The best student credit cards can give you flexibility over your spending and help you learn how to manage credit. Find out which are the best credit cards for students and understand how to choose a cheap student credit card.
Find out about the pros, cons and alternatives to credit cards for students, as well as the best ways to borrow money at university, and how to compare student credit cards.
Student credit cards can be useful while you are at university, but in order to keep the costs down you need to learn how to use them wisely.
The first thing to understand about student credit cards is that any spending on them is debt which needs to be repaid. If you repay your credit card balance every month and stay within your credit limit, you will not pay any charges. In effect, you are benefitting from an interest-free period on your card which can be as long as 56 days from the time you make a purchase.
If you do not pay off your balance each month, then you will be charged interest on the outstanding balance.
As with any form of credit, it is important to be clear about how much you can afford to borrow and how you are going to pay the debt back. Unlike traditional credit cards, student cards tend to have a relatively low credit limit, which is the maximum you are allowed to spend on the card before it is refused by a retailer.
Even though the credit limit is quite low, it is easy to build up debt if you do not have a repayment plan. Think about how much you can afford to spend and be careful if you start to use your credit card for essential items like food because you are struggling with cashflow problems.
If you find you are getting into debt you can ask for help from a student support service on campus or talk to a free debt counselling service from a debt charity.
It is important to think about your credit card borrowing in terms of your overall debt. Do you have a bank account overdraft as well as a student loan? Will your student loan be able to cover your spending costs? Remember that credit cards, loans and overdrafts are all forms of debt which will eventually need to be repaid.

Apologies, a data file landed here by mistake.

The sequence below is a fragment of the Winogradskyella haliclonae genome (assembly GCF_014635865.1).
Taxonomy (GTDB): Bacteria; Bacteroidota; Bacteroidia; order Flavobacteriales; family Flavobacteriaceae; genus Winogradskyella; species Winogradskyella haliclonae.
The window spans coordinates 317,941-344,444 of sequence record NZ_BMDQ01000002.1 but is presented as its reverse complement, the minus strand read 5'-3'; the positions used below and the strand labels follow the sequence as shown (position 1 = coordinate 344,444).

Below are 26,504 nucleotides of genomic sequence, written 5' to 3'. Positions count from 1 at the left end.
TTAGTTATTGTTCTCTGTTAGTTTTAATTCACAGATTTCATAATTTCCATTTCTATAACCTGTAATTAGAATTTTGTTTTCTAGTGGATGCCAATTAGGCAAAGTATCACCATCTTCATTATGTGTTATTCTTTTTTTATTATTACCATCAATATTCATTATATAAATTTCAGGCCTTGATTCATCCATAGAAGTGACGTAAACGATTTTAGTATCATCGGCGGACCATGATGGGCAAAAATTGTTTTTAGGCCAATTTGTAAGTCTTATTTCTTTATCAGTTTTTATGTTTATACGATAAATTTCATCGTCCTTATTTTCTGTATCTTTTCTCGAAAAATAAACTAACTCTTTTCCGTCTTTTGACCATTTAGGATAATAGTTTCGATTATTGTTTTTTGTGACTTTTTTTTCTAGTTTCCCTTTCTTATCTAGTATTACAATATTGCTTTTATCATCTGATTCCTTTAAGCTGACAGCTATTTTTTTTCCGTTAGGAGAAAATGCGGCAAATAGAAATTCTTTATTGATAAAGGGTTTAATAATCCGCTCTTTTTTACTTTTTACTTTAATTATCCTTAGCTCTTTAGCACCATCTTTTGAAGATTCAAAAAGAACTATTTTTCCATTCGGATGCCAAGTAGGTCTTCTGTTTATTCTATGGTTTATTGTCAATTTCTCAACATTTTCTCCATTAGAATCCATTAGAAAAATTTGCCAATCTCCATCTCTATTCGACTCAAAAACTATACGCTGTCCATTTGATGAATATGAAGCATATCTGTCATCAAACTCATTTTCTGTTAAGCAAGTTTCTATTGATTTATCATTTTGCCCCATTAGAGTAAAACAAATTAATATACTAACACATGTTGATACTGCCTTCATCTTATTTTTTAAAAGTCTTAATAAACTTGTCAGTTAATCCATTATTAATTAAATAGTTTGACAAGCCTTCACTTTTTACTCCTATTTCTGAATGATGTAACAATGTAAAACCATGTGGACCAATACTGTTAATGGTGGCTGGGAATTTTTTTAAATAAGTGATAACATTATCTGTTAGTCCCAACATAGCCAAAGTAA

The best way to use a student credit card is to use it for large or occasional purchases, such as a rail ticket, holiday or new laptop.
This is because it can help spread the cost of the item, and you also get consumer protection on goods or services that you buy with your credit card that cost more than £100.
If you buy a couple of items on your student credit card and pay off the balance each month, you are demonstrating to future lenders that you can handle credit. This will build up a record of your financial history on your credit report and start to build your credit score. Having a good credit score can mean that in the future, when you might want to apply for a mortgage, lenders can see that you are responsible with your finances.
A credit card for students can be a good way of paying for things while you are at university or college – you can get up to 56 days to pay off whatever you spend on it before you have to pay any interest.
Credit cards for students have a low credit limit (usually around £500) so that you can't get into too much debt.
Some student credit cards come with exclusive discounts, which can help you to save money while you're studying.
By using a credit card instead of a debit card, you get protection under the Consumer Credit Act, which means if you pay for something costing over £100 on your credit card and less than £30,000 and something goes wrong, the credit card provider will be able to give you a refund.
Additionally, if you use it the right way, a student credit card can help you to get into good payment habits, for when you leave university.
There are numerous advantages, but there are some things to consider before applying for a credit card.
After the initial interest-free period, you will have to pay off a set minimum amount and start paying interest on the rest of your balance too – which can get expensive.
A credit card for students doesn't come with the 0% deals on purchases or balance transfers you get with standard credit cards, so they may not be a good idea for borrowing in the longer term.
The monthly minimum repayments on student credit cards are usually higher than those of standard credit cards.
If you are looking for ways to borrow money to fund yourself while you are at university, then you might want to think about how you could supplement your student loan with a part-time or evening job.
Another way of borrowing money is with a student bank account. The biggest benefit of a student account is that most of these accounts come with an interest-free overdraft.
The interest free amount usually increases for each year of your degree. After you graduate, you have to start paying interest, but they're still a great cost-effective way to borrow while you're at university. They also enable you to demonstrate to lenders in the future that you were able to handle your finances in a mature and effective way.
If you want the convenience of a credit card, then a prepaid card could be a good alternative. You can compare prepaid cards with Uswitch.
Prepaid cards work like credit cards, except you pre-load money onto the card (a bit like topping up a pay as you go mobile phone), so they're a great way to pay for things in shops and online and there's no way you can get into debt.